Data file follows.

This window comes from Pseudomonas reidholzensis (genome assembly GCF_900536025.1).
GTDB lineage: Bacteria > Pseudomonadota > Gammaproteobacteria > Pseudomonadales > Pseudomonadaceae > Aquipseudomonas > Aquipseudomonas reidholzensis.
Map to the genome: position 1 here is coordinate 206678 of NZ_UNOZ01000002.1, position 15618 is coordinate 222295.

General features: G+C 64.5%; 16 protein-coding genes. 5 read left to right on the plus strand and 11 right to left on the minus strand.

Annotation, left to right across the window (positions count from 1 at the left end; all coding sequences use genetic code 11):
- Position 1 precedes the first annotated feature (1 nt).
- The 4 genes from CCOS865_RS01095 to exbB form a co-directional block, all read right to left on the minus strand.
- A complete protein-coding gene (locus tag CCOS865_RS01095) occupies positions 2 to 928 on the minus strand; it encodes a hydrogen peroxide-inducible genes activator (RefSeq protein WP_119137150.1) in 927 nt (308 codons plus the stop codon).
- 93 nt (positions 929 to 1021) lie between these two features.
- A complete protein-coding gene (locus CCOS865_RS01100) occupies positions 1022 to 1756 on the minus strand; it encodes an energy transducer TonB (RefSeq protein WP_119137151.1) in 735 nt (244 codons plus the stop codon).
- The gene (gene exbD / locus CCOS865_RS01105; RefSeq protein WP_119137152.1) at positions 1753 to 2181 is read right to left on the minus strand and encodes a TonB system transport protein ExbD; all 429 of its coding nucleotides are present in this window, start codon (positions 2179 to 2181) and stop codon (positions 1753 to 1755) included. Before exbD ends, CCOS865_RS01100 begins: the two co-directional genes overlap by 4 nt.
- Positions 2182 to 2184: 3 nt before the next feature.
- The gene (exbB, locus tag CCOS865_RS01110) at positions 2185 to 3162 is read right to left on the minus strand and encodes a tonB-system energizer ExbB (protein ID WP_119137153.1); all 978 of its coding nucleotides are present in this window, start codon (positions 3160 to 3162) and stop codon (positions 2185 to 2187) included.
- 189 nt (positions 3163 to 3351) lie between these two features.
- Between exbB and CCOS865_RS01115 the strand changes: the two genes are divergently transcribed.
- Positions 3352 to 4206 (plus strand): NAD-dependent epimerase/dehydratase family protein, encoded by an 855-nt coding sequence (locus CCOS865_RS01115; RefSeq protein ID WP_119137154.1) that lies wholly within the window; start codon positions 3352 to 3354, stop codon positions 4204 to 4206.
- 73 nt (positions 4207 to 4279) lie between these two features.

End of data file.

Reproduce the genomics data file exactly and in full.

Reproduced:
This window comes from Pseudomonas reidholzensis (genome assembly GCF_900536025.1).
GTDB lineage: Bacteria > Pseudomonadota > Gammaproteobacteria > Pseudomonadales > Pseudomonadaceae > Aquipseudomonas > Aquipseudomonas reidholzensis.
Map to the genome: position 1 here is coordinate 206678 of NZ_UNOZ01000002.1, position 15618 is coordinate 222295.

General features: G+C 64.5%; 16 protein-coding genes. 5 read left to right on the plus strand and 11 right to left on the minus strand.

Annotation, left to right across the window (positions count from 1 at the left end; all coding sequences use genetic code 11):
- Position 1 precedes the first annotated feature (1 nt).
- The 4 genes from CCOS865_RS01095 to exbB form a co-directional block, all read right to left on the minus strand.
- A complete protein-coding gene (locus tag CCOS865_RS01095) occupies positions 2 to 928 on the minus strand; it encodes a hydrogen peroxide-inducible genes activator (RefSeq protein WP_119137150.1) in 927 nt (308 codons plus the stop codon).
- 93 nt (positions 929 to 1021) lie between these two features.
- A complete protein-coding gene (locus CCOS865_RS01100) occupies positions 1022 to 1756 on the minus strand; it encodes an energy transducer TonB (RefSeq protein WP_119137151.1) in 735 nt (244 codons plus the stop codon).
- The gene (gene exbD / locus CCOS865_RS01105; RefSeq protein WP_119137152.1) at positions 1753 to 2181 is read right to left on the minus strand and encodes a TonB system transport protein ExbD; all 429 of its coding nucleotides are present in this window, start codon (positions 2179 to 2181) and stop codon (positions 1753 to 1755) included. Before exbD ends, CCOS865_RS01100 begins: the two co-directional genes overlap by 4 nt.
- Positions 2182 to 2184: 3 nt before the next feature.
- The gene (exbB, locus tag CCOS865_RS01110) at positions 2185 to 3162 is read right to left on the minus strand and encodes a tonB-system energizer ExbB (protein ID WP_119137153.1); all 978 of its coding nucleotides are present in this window, start codon (positions 3160 to 3162) and stop codon (positions 2185 to 2187) included.
- 189 nt (positions 3163 to 3351) lie between these two features.
- Between exbB and CCOS865_RS01115 the strand changes: the two genes are divergently transcribed.
- Positions 3352 to 4206 (plus strand): NAD-dependent epimerase/dehydratase family protein, encoded by an 855-nt coding sequence (locus CCOS865_RS01115; RefSeq protein ID WP_119137154.1) that lies wholly within the window; start codon positions 3352 to 3354, stop codon positions 4204 to 4206.
- 73 nt (positions 4207 to 4279) lie between these two features.